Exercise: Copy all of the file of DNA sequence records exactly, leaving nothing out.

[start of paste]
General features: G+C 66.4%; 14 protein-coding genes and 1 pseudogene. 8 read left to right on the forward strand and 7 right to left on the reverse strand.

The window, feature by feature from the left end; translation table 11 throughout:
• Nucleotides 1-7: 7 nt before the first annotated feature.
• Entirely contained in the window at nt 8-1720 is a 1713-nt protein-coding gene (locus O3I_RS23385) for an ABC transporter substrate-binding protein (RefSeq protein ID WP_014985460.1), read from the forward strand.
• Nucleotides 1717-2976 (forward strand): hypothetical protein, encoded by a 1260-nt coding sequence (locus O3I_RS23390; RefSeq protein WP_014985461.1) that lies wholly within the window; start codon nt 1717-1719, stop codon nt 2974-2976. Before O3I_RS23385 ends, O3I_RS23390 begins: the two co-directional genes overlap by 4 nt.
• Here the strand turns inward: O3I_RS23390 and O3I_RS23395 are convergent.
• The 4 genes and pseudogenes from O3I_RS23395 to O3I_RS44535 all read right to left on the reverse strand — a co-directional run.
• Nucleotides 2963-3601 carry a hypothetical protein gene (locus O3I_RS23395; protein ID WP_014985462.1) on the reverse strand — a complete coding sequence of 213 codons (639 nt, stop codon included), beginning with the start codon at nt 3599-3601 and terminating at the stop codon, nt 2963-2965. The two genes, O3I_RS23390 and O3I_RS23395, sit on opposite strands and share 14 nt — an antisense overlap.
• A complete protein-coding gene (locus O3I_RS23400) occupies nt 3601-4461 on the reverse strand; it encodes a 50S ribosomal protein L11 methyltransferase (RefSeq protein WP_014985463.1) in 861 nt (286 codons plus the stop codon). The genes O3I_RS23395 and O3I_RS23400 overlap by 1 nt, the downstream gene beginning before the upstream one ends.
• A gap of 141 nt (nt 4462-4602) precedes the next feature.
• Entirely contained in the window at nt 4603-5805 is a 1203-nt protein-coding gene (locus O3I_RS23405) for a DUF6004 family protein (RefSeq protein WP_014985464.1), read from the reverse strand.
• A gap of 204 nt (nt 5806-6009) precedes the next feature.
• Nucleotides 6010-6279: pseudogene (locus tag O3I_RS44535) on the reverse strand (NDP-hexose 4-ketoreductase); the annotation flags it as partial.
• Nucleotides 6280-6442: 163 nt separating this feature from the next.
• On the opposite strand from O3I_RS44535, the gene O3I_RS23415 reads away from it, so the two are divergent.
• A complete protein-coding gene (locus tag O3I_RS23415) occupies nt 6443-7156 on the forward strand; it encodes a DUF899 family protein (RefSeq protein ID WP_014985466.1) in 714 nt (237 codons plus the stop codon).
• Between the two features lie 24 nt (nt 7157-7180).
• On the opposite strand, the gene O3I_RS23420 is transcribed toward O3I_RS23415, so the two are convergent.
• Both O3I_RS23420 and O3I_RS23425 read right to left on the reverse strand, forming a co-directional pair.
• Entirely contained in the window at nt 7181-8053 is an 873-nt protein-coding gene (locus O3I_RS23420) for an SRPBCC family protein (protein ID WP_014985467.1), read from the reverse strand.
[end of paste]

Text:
General features: G+C 66.4%; 14 protein-coding genes and 1 pseudogene. 8 read left to right on the forward strand and 7 right to left on the reverse strand.

The window, feature by feature from the left end; translation table 11 throughout:
• Nucleotides 1-7: 7 nt before the first annotated feature.
• Entirely contained in the window at nt 8-1720 is a 1713-nt protein-coding gene (locus O3I_RS23385) for an ABC transporter substrate-binding protein (RefSeq protein ID WP_014985460.1), read from the forward strand.
• Nucleotides 1717-2976 (forward strand): hypothetical protein, encoded by a 1260-nt coding sequence (locus O3I_RS23390; RefSeq protein WP_014985461.1) that lies wholly within the window; start codon nt 1717-1719, stop codon nt 2974-2976. Before O3I_RS23385 ends, O3I_RS23390 begins: the two co-directional genes overlap by 4 nt.
• Here the strand turns inward: O3I_RS23390 and O3I_RS23395 are convergent.
• The 4 genes and pseudogenes from O3I_RS23395 to O3I_RS44535 all read right to left on the reverse strand — a co-directional run.
• Nucleotides 2963-3601 carry a hypothetical protein gene (locus O3I_RS23395; protein ID WP_014985462.1) on the reverse strand — a complete coding sequence of 213 codons (639 nt, stop codon included), beginning with the start codon at nt 3599-3601 and terminating at the stop codon, nt 2963-2965. The two genes, O3I_RS23390 and O3I_RS23395, sit on opposite strands and share 14 nt — an antisense overlap.
• A complete protein-coding gene (locus O3I_RS23400) occupies nt 3601-4461 on the reverse strand; it encodes a 50S ribosomal protein L11 methyltransferase (RefSeq protein WP_014985463.1) in 861 nt (286 codons plus the stop codon). The genes O3I_RS23395 and O3I_RS23400 overlap by 1 nt, the downstream gene beginning before the upstream one ends.
• A gap of 141 nt (nt 4462-4602) precedes the next feature.
• Entirely contained in the window at nt 4603-5805 is a 1203-nt protein-coding gene (locus O3I_RS23405) for a DUF6004 family protein (RefSeq protein WP_014985464.1), read from the reverse strand.
• A gap of 204 nt (nt 5806-6009) precedes the next feature.
• Nucleotides 6010-6279: pseudogene (locus tag O3I_RS44535) on the reverse strand (NDP-hexose 4-ketoreductase); the annotation flags it as partial.
• Nucleotides 6280-6442: 163 nt separating this feature from the next.
• On the opposite strand from O3I_RS44535, the gene O3I_RS23415 reads away from it, so the two are divergent.
• A complete protein-coding gene (locus tag O3I_RS23415) occupies nt 6443-7156 on the forward strand; it encodes a DUF899 family protein (RefSeq protein ID WP_014985466.1) in 714 nt (237 codons plus the stop codon).
• Between the two features lie 24 nt (nt 7157-7180).
• On the opposite strand, the gene O3I_RS23420 is transcribed toward O3I_RS23415, so the two are convergent.
• Both O3I_RS23420 and O3I_RS23425 read right to left on the reverse strand, forming a co-directional pair.
• Entirely contained in the window at nt 7181-8053 is an 873-nt protein-coding gene (locus O3I_RS23420) for an SRPBCC family protein (protein ID WP_014985467.1), read from the reverse strand.